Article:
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Autumn and its discontents (Hindu.)

Donald Trump’s talent lay in finding the words — howsoever wild, inaccurate, or untrue — that amplified the resentment of large swathes of American voters with the political establishment

In the second volume of Ian Kershaw’s monumental biography on Adolf Hitler, there is a throwaway description of Nazi electoral strategy: “The appealing counter-image of national rebirth”. This promise to dust away historical humiliations is a political stratagem that has launched numerous electoral campaigns since 1933-34 when Hitler came to power.

What makes these refrains of renaissance ominous sometimes is that nostalgia for national glory is entwined intimately, like a strand in a double helix birthing identity, with vilification of select groups. In our times, we have seen this logic unfold starkly in Rodrigo Duterte’s Philippines, Recep Tayyip Erdogan’s Turkey, Viktor Orban’s Hungary, Vladimir Putin’s Russia, or Robert Mugabe’s Zimbabwe. Implicit in the deployment of such a vocabulary is an effort to create hierarchies that rank which diversities within the collective are to thrive, which to be subsumed, and which to be squashed, in service of the state.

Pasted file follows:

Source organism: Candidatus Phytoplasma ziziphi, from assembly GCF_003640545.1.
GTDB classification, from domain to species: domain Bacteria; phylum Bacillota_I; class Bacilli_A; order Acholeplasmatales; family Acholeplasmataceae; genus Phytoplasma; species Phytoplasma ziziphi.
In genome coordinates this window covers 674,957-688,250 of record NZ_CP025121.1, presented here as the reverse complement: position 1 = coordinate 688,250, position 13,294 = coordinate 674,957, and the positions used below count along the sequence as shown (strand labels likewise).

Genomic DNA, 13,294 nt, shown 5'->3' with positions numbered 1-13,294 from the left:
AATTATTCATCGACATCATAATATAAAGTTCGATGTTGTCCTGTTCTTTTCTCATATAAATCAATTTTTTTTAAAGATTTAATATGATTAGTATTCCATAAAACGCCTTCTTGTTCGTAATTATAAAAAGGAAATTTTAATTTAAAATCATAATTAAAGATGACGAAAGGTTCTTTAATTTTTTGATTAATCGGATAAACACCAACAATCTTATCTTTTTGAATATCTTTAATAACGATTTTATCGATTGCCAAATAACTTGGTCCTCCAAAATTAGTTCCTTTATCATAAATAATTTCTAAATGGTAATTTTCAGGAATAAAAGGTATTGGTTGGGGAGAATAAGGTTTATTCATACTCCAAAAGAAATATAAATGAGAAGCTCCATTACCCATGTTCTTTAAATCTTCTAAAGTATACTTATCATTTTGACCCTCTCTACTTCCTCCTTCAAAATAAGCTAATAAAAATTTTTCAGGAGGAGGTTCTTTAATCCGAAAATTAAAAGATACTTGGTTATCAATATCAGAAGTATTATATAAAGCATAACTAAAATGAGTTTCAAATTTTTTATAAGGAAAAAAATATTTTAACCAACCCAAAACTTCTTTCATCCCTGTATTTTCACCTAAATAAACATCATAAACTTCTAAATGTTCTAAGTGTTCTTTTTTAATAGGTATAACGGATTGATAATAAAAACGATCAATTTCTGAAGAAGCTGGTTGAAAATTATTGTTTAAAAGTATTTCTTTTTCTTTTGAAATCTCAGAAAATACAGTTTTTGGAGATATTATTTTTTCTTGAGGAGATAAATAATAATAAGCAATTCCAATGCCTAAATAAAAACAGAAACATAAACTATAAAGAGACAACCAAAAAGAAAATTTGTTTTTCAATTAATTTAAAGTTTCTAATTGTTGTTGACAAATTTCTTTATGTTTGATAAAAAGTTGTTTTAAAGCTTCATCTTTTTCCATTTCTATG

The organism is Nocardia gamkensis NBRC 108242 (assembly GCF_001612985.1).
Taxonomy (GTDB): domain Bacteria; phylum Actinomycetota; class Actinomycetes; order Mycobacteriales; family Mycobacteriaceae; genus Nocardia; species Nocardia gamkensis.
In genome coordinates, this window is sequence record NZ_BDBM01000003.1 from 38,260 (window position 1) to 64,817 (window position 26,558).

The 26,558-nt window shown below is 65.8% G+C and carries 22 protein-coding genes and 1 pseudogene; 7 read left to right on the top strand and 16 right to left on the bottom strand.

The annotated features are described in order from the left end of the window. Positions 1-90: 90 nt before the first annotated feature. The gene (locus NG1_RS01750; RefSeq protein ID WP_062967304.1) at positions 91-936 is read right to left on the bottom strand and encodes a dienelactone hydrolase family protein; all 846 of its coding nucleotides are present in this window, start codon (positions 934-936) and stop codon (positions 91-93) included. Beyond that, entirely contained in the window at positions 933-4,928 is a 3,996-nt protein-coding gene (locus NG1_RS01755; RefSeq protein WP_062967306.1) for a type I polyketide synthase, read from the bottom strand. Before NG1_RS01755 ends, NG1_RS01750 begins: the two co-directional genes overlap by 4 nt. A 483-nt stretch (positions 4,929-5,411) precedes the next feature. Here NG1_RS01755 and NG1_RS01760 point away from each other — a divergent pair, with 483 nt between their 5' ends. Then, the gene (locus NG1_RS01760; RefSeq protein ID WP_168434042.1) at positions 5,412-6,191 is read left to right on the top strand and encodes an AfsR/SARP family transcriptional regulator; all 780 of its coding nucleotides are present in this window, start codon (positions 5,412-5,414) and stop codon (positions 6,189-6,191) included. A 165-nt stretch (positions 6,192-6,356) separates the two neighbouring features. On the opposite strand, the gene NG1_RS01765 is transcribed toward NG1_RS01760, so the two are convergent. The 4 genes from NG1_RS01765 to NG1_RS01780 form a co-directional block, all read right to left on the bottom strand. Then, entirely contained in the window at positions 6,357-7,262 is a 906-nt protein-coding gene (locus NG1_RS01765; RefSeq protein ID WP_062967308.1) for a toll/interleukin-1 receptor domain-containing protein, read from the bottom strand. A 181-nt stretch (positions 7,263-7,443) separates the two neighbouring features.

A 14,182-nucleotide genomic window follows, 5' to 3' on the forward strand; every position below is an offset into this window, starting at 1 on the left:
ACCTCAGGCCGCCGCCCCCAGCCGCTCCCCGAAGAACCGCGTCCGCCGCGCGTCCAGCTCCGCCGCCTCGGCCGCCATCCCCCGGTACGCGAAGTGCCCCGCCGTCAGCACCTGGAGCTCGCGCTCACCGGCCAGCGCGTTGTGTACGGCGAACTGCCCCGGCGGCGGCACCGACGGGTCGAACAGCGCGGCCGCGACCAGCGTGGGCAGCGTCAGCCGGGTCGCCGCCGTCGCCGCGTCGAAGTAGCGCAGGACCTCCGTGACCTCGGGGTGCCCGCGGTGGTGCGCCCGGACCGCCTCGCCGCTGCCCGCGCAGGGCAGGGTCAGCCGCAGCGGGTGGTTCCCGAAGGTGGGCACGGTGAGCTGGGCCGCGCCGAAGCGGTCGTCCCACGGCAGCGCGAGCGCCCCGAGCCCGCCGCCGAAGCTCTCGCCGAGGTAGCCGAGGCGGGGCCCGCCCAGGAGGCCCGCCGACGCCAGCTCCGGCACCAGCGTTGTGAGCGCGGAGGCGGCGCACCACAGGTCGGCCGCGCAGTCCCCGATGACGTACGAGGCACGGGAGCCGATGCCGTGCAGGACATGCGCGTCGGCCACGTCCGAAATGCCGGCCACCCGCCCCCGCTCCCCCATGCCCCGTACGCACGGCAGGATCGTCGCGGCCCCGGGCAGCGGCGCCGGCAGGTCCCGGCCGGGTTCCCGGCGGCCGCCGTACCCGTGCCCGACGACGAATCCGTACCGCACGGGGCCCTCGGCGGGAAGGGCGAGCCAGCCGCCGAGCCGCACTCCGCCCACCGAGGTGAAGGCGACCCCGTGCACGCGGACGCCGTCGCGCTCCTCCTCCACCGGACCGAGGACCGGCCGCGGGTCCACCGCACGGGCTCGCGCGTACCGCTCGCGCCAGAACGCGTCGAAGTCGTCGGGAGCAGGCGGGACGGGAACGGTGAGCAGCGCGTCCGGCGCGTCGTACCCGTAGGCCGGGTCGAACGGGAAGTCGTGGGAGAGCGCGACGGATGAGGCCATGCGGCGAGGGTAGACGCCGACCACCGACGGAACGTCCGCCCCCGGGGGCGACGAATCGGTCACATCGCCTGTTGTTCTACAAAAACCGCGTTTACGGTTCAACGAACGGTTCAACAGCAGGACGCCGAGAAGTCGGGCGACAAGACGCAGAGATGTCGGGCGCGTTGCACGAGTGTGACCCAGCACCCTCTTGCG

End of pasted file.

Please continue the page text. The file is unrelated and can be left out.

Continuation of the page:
Sea change in attitudes

Since the 1960s, when ethnic quotas on immigration to the U.S. ended, American elections have been occasions to ask public-spirited questions on the nature of citizenship. Similar questions were asked in the 19th century when the Irish, Italians, and other “non-whites” from southern Europe arrived. These questions seek to answer concerns such as who belongs in America, what is the nature of that belonging, what is guaranteed by the American state to its citizens, and so on. The answers thrown up in the hurly-burly of election campaigns to these questions are rarely cogent or perfumed by refinement, but they nevertheless draw with great fidelity the contours of collective attitudes, fears, and aspirations.

By and large, for much of its history since the 1960s, the content of American citizenship has widened over time and offered more opportunities to residents (even non-citizens) to flourish as individuals. To this end, over the past 60 years, there have been improvements in the protection of voting rights for minorities, equal pay for women, legalisation of same-sex marriage, environmental preservation, consumer protection, decriminalisation of children of illegal immigrants, and so on. Acts and amendments that have relied on human reason to reduce human suffering.